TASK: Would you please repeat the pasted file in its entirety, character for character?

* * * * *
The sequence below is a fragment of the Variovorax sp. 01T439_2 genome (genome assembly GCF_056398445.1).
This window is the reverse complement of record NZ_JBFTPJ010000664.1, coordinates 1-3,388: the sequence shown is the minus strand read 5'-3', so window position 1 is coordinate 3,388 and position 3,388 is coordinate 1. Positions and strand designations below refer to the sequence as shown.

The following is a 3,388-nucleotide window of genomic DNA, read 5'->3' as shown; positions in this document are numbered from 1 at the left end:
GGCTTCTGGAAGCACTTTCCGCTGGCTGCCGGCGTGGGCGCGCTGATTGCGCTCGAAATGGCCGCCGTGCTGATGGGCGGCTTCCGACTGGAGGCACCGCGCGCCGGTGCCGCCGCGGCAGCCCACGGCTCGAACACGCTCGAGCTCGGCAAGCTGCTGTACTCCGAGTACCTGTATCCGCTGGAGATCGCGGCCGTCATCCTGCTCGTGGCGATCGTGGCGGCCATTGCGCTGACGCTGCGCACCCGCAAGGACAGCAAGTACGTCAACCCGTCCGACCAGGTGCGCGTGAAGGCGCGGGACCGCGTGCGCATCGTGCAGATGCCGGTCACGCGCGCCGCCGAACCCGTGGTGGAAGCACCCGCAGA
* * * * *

The sequence below is a fragment of the Variovorax sp. 01T439_2 genome (genome assembly GCF_056398445.1).
This window is the reverse complement of record NZ_JBFTPJ010000664.1, coordinates 1-3,388: the sequence shown is the minus strand read 5'-3', so window position 1 is coordinate 3,388 and position 3,388 is coordinate 1. Positions and strand designations below refer to the sequence as shown.

The following is a 3,388-nucleotide window of genomic DNA, read 5'->3' as shown; positions in this document are numbered from 1 at the left end:
GGCTTCTGGAAGCACTTTCCGCTGGCTGCCGGCGTGGGCGCGCTGATTGCGCTCGAAATGGCCGCCGTGCTGATGGGCGGCTTCCGACTGGAGGCACCGCGCGCCGGTGCCGCCGCGGCAGCCCACGGCTCGAACACGCTCGAGCTCGGCAAGCTGCTGTACTCCGAGTACCTGTATCCGCTGGAGATCGCGGCCGTCATCCTGCTCGTGGCGATCGTGGCGGCCATTGCGCTGACGCTGCGCACCCGCAAGGACAGCAAGTACGTCAACCCGTCCGACCAGGTGCGCGTGAAGGCGCGGGACCGCGTGCGCATCGTGCAGATGCCGGTCACGCGCGCCGCCGAACCCGTGGTGGAAGCACCCGCAGA